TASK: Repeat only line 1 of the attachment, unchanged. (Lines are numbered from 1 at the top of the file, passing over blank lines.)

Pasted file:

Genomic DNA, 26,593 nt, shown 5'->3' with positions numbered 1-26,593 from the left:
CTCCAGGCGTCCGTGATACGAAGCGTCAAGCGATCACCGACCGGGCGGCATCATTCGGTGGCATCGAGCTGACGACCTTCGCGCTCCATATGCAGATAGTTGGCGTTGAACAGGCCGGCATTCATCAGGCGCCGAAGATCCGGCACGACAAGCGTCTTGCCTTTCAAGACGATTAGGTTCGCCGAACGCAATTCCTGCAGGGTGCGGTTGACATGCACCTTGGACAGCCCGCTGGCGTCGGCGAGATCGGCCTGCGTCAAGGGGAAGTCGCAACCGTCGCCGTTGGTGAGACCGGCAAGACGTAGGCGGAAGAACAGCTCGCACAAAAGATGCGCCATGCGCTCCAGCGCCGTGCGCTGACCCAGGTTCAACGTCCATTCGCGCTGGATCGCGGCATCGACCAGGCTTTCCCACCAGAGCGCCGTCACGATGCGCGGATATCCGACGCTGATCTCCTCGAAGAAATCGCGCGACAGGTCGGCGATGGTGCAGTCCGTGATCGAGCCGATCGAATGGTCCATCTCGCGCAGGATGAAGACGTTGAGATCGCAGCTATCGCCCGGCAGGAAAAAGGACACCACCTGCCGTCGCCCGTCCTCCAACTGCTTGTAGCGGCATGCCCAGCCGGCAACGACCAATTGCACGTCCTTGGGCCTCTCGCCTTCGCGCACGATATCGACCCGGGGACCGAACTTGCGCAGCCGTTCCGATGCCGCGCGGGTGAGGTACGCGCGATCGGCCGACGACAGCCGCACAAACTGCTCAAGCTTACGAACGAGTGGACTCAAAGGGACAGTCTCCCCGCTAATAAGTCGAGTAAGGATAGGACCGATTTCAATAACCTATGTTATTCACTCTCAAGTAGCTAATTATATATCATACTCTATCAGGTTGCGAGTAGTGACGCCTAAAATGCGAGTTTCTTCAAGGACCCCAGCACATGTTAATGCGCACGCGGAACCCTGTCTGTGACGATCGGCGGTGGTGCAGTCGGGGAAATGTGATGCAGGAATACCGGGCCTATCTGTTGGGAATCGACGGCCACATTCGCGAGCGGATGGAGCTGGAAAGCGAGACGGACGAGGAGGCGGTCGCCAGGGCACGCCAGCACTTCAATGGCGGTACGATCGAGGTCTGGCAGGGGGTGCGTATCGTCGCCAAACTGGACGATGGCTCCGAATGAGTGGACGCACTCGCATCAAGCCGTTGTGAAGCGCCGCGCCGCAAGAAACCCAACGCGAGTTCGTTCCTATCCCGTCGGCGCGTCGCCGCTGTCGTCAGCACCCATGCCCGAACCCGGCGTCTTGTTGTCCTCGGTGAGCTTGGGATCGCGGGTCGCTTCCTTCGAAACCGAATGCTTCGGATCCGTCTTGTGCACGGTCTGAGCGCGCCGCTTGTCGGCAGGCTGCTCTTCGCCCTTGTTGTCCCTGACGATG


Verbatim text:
Genomic DNA, 26,593 nt, shown 5'->3' with positions numbered 1-26,593 from the left: